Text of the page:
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Campsites in England are preparing to reopen in July, with social distancing measures in place and reduced capacity. Under the government’s Plan to Rebuild (pdf), published on 11 May, accommodation providers may be able to reopen from 4 July, subject to certain conditions.

Bookings with Cool Camping, a website and guidebook representing 600 UK campsites and glamping sites, have increased fivefold since Boris Johnson’s speech on 10 May announcing the plan, although they remain lower than usual. On 15 May the company launched a coronavirus booking guarantee, allowing customers to book with a 20% deposit, pay the balance 10 days before the holiday and move the booking date for up to 18 months in the event of continued or renewed restrictions.

While 4 July is the earliest possible reopening date, this will apply only if the government’s tests have been met regarding the NHS, death rates, infection rates, testing and PPE, and if it is confident that easing measures will not contribute to a second peak. This could mean that campsites in some regions of England may be open before others, while the devolved administrations in Scotland, Wales and Northern Ireland may adjust restrictions at different times. In Wales, holiday accommodation is due to remain closed until 26 September, but this guidance is being reviewed every 21 days.

Listings on the Cool Camping website now also include proposed social distancing measures. All sites will increase cleaning and many will reduce site capacity to allow more space between pitches. Chapelfield Camping in the New Forest, for example, is opening a second meadow in order spread out the tents. Some sites will be adding more toilets and showers, while others, such as Ettie’s Field in Leicestershire, will introduce time slots for using the showers. Many will reopen basic facilities before communal areas such as on-site shops.

The Camping and Caravanning Club, which represents more than 1,300 UK sites, is also looking into social distancing and other safety measures, and has called for more official guidance. In a statement, Sabina Voysey, the director general, said: “We would urge the government to provide greater clarity on how the sector can safely open and operate campsites with additional measures in place.”

Voysey has suggested that, initially, campers should be permitted to visit only local sites: “We believe that you don’t have to travel far for a break and a change of scene – by supporting local businesses and local economies in a sensible and phased approach, we can start to help the rebuilding process when the time is right.” She added that, based on the earliest possible reopening, the organisation will have lost £25m during lockdown.

The Caravan and Motorhome Club also said it is developing new operating, cleaning and safety protocols ahead of reopening. While Pitchup.com, which lists about 1,500 UK campsites, says bookings have increased 135% since Johnson’s speech compared with the previous week. It estimates that staycations could increase 81% year on year if holidaymakers are unable to travel abroad. Dan Yates, Pitchup’s founder, has noticed that while tents are usually the most popular form of accommodation, people who are already booking ahead for 2021 are choosing lodges, cabins, caravans or motorhomes. “Structured accommodation offers a layer of protection and security which is important to holidaymakers who understandably feel a bit wary at the moment,” he said. “However, this uptick could also be representative of families who haven’t traditionally holidayed outdoors in the UK who have more money to spend on higher-cost accommodation.”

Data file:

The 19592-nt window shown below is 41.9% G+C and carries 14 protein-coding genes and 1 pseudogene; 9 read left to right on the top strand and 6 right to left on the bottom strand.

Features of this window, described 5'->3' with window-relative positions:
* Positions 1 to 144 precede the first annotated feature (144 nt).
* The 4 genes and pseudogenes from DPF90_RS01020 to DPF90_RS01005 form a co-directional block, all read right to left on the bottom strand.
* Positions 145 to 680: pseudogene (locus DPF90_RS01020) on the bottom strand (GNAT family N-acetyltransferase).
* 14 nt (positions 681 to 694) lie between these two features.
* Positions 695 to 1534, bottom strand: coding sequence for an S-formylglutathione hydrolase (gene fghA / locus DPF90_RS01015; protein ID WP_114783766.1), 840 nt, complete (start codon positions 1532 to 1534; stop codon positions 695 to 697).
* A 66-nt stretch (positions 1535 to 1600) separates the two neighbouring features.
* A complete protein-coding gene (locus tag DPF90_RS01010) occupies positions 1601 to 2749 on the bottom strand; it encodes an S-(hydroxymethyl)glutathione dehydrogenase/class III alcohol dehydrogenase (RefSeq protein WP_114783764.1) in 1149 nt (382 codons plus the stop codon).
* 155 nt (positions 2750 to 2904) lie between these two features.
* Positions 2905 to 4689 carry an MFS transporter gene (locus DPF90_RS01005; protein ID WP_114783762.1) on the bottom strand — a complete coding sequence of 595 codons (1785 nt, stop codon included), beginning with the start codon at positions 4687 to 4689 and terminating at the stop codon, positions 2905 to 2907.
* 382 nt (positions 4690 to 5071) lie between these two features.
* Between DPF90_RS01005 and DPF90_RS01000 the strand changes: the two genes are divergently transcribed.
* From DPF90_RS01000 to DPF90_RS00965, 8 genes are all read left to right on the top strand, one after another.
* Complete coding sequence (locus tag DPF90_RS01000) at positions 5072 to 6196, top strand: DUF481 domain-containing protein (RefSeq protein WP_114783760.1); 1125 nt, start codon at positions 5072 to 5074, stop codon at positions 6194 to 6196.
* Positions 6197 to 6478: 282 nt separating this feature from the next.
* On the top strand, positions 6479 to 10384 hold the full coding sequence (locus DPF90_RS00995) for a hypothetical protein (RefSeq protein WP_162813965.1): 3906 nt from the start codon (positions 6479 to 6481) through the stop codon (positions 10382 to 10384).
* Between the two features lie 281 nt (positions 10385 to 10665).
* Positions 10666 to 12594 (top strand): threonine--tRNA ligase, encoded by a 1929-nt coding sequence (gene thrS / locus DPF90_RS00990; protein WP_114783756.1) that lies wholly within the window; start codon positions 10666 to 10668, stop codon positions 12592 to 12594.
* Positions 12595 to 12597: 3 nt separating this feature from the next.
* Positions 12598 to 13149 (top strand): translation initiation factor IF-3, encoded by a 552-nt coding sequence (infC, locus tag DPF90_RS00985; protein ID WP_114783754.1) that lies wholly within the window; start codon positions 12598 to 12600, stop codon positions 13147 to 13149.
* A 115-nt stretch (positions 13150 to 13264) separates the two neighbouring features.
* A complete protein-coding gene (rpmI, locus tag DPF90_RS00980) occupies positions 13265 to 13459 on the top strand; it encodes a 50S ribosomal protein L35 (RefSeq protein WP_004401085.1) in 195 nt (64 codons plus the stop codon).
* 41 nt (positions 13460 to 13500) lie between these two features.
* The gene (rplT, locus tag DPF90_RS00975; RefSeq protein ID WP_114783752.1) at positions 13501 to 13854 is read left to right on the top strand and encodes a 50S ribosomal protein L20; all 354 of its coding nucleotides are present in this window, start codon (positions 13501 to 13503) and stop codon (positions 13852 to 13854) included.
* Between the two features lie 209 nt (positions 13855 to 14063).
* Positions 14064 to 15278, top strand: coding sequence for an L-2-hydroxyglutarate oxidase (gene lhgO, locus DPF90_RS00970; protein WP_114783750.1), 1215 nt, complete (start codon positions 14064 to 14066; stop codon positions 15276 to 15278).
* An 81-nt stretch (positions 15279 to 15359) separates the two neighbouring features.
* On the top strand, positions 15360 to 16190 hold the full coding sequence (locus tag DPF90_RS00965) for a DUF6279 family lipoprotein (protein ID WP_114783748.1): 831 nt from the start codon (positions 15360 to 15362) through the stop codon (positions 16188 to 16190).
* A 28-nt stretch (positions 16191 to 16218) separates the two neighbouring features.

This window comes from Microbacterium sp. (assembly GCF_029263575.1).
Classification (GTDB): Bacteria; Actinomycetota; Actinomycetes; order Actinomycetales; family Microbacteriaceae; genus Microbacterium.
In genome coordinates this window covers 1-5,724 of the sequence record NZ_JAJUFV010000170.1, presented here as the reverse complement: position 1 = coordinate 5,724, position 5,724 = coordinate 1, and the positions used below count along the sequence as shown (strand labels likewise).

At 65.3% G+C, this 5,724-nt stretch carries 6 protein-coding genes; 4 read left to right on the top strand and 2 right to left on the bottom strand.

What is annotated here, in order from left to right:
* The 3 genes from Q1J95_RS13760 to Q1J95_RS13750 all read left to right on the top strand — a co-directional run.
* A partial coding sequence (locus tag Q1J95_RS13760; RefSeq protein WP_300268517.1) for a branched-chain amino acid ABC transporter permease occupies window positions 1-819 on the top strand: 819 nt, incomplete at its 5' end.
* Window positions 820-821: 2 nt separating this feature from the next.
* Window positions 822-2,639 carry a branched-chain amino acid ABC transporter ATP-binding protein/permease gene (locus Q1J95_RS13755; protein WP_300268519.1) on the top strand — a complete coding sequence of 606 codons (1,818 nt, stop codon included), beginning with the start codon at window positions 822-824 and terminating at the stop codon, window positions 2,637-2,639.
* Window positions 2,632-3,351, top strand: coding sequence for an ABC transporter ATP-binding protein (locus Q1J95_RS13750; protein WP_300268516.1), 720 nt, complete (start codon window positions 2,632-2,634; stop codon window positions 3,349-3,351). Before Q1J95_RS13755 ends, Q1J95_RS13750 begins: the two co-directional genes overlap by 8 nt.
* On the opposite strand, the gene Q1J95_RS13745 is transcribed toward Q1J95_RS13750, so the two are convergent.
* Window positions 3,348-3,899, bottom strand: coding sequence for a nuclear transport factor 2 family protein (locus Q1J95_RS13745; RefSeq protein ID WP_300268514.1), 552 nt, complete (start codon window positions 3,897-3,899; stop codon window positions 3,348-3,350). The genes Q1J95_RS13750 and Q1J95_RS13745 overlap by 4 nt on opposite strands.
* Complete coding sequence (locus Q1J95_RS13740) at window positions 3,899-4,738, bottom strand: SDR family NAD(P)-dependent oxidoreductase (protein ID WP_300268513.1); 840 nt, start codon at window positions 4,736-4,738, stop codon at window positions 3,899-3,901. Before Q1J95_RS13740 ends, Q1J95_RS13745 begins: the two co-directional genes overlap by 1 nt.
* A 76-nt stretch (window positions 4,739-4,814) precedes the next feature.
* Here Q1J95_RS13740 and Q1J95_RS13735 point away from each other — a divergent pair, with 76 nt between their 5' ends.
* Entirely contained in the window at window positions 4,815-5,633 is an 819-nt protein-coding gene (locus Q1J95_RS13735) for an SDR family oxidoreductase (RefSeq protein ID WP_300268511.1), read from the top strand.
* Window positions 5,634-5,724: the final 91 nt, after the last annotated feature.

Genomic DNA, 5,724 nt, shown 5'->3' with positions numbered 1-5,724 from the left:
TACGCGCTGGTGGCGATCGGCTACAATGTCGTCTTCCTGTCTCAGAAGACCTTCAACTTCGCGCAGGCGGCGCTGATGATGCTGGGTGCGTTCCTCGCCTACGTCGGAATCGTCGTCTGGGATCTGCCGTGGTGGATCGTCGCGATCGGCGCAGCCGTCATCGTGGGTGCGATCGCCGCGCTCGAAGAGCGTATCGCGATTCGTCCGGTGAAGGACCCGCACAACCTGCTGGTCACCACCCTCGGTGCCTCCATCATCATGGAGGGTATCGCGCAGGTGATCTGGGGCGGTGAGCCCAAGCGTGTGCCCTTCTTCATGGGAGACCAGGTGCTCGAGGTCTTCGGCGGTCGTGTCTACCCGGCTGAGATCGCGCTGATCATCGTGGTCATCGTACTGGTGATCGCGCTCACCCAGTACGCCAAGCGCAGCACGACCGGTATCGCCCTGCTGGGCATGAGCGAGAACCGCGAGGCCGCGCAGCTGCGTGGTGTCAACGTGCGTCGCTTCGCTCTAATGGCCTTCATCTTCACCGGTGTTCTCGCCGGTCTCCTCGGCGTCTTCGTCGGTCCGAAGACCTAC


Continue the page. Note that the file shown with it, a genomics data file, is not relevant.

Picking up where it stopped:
Bookings with Canopy and Stars, a collection of glampsites, have also increased over the past week. However, Mike Bevens, the managing director, said: “There is still a nervousness from travellers who don’t want to book too early. Over 50% of our guests said that they are planning to make a last-minute booking when they have more information about travel restrictions.” The company is introducing a Clean & Safe charter for site owners to sign up to, committing them to additional safety and hygiene measures. It has also collated the sites that offer self-check-in, requiring no contact with anyone else.

Visit Britain, meanwhile, is developing a quality mark for tourism businesses, including campsites, in response to Covid-19. It is designed to reassure customers that businesses are adhering to government guidelines.

Martin Smith, the founder Campsites.co.uk, said bookings are still down 90% on 2019 and sounded a note of caution: “Even when sites are allowed to open again, many owners will be concerned for their own and their team’s health. Some sites are choosing not to take campervan or tent guests when they reopen – only those with their own facilities – so that they can close their toilet and shower blocks.”

But even if the opening date is pushed back, Yates remains optimistic that many Britons will manage a domestic holiday this year. “We live in hope of an Indian summer, and around 20% of sites are open all year. Others may ask their local councils for permission to open longer.”

This article was written by Rachel Dixon from The Guardian and was legally licensed through the NewsCred publisher network. Please direct all licensing questions to legal@newscred.com.

Photo Credit: A file photo of Bestival camping in Dorset, England on September 7, 2012. Campsites will reopen in England in July. Jurriaan Persyn / Flicker.com